I have been using this combination for roughly 3 weeks now. So what can I say? The overall package is pretty amazing. The image quality is very good and you have tons of creative freedom. The most challenging part when using the lens day to day is the focusing. It is not that challenging however. Also it has a manual aperture so that the only “automatic” mode that you have is aperture priority (A). What works great for me is setting the aperture to f/8 for general purpose shooting if light permits. Then you can use zone focusing for street photography etc., and the depth of field somewhat large already. Keep in mind that the lens is attached to a APS-C sensor so that in terms of depth of field you roughly lose one stop, i.e., at f/8 you need to use the f/5.6 depth of field indicator. The lens seems to be sharpest at f/8 on the NEX body. What can be a bit annoying sometimes is that the camera tends to reduce the ISO as long as the shutter speed is at least 1/30. For moving objects this can be too low. Also as the lens is a 56mm equivalent, camera shake can blur images. What I found helpful here is to manually choose the ISO setting to get the desired speed. In low light situations or for portraits you can go up to f/2.8 and you will still have extreme sharpness and, for portraits, a shallow depth of field (see below). I try to avoid going beyond f/2.8 because the lens gets a bit softer (although not too much) and it is considerably harder to focus because of the extremely shallow depth of field – your subject moves a tat and it is out of focus. However, when needed and there is enough time for proper focussing (or you are taking a picture of something that doesn’t move), the f/1.4 provides you with two extra stops (over f/2.8) in extremely low light situations and together with the ISO1600 performance of the NEX body, which is very good, you might be able to take a few good shots where others might fall short.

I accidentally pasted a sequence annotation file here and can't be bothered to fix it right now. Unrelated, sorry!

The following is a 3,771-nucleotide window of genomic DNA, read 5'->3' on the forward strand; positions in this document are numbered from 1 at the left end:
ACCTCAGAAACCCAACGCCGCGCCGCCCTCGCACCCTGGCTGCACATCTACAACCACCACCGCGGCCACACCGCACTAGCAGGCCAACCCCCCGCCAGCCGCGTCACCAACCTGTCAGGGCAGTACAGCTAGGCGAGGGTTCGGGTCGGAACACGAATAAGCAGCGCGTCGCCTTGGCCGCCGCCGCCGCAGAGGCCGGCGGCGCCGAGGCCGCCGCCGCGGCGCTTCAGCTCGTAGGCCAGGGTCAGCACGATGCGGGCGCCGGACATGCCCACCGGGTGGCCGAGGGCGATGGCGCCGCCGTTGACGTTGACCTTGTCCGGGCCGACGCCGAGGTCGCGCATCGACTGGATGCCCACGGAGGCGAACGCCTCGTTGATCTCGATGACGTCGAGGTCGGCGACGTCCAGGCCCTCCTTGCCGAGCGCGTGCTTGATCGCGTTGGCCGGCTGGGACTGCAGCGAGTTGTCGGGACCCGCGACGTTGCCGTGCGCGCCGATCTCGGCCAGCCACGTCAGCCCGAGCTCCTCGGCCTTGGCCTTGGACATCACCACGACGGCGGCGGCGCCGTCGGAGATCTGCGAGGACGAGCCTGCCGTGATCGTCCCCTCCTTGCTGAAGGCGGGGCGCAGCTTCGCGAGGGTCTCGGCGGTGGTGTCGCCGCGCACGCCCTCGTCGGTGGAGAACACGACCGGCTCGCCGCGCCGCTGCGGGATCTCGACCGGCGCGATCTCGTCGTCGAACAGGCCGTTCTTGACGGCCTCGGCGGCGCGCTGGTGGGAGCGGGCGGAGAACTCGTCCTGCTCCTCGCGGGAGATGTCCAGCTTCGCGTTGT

I cannot say anything about the JPEG quality of the camera as I am shooting raw only. Together with software such as Aperture or Adobe Lightroom (my favorite) this provides you with superior control (white balance, sharpness, etc.) over the final image: you can do some more major adjustments if need be and otherwise you can define some standard presets for general purpose processing.